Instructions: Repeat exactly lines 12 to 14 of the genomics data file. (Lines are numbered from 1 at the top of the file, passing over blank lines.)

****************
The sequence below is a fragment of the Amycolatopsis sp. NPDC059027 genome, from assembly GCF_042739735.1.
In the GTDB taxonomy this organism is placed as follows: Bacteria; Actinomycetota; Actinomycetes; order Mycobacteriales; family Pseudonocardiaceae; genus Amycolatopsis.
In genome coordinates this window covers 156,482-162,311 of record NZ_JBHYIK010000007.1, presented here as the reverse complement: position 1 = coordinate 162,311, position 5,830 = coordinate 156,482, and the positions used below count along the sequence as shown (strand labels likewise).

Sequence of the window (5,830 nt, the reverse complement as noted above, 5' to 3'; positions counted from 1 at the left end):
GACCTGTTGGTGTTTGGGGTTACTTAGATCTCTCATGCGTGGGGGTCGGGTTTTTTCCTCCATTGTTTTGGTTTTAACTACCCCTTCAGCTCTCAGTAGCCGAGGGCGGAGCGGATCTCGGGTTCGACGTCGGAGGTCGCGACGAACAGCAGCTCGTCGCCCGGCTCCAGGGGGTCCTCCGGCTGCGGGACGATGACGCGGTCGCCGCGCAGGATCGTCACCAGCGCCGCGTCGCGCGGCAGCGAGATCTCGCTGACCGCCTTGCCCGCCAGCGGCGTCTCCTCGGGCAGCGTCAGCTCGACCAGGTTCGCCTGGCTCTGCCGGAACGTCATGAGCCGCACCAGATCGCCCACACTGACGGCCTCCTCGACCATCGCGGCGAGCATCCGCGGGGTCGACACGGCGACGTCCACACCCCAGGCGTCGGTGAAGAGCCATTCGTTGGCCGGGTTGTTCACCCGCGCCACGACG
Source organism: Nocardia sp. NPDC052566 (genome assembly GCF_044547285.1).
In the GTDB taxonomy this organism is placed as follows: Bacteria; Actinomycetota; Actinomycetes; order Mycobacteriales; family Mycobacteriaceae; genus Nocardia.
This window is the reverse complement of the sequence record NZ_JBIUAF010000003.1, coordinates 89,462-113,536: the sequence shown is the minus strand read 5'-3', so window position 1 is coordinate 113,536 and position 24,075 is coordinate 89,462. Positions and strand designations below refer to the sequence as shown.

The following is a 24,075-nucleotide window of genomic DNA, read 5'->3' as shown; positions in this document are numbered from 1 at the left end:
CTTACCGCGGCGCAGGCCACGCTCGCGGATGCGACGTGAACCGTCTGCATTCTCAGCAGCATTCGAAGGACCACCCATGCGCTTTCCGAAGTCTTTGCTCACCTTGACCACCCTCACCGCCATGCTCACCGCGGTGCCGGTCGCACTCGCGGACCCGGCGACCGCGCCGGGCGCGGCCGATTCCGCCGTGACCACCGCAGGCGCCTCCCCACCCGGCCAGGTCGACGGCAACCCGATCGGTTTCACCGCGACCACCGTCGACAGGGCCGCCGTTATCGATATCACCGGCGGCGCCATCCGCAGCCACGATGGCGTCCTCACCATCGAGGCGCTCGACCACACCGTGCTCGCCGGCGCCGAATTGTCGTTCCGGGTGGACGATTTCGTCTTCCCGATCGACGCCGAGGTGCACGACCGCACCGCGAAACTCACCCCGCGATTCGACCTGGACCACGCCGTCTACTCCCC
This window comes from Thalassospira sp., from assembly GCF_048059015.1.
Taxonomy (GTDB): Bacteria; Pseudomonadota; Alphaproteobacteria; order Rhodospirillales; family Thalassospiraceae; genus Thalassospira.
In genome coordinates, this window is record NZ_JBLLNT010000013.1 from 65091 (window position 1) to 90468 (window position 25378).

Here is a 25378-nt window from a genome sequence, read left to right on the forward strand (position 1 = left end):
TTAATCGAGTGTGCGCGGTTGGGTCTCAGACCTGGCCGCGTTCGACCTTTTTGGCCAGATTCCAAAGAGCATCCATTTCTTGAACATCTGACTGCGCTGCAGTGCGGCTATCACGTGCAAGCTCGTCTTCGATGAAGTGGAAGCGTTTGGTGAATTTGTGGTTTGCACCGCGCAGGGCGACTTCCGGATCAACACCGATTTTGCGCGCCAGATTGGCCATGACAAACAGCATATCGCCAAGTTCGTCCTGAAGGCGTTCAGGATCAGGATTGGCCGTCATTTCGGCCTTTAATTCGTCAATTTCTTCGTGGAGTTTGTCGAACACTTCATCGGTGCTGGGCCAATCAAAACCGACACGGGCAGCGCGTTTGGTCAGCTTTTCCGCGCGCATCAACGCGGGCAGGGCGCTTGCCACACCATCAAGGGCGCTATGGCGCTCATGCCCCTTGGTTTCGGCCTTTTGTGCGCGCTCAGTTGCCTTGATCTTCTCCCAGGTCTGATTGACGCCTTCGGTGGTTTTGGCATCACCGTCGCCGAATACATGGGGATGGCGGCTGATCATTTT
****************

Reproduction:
Taxonomy (GTDB): Bacteria; Pseudomonadota; Alphaproteobacteria; order Rhodospirillales; family Thalassospiraceae; genus Thalassospira.
In genome coordinates, this window is record NZ_JBLLNT010000013.1 from 65091 (window position 1) to 90468 (window position 25378).

Here is a 25378-nt window from a genome sequence, read left to right on the forward strand (position 1 = left end):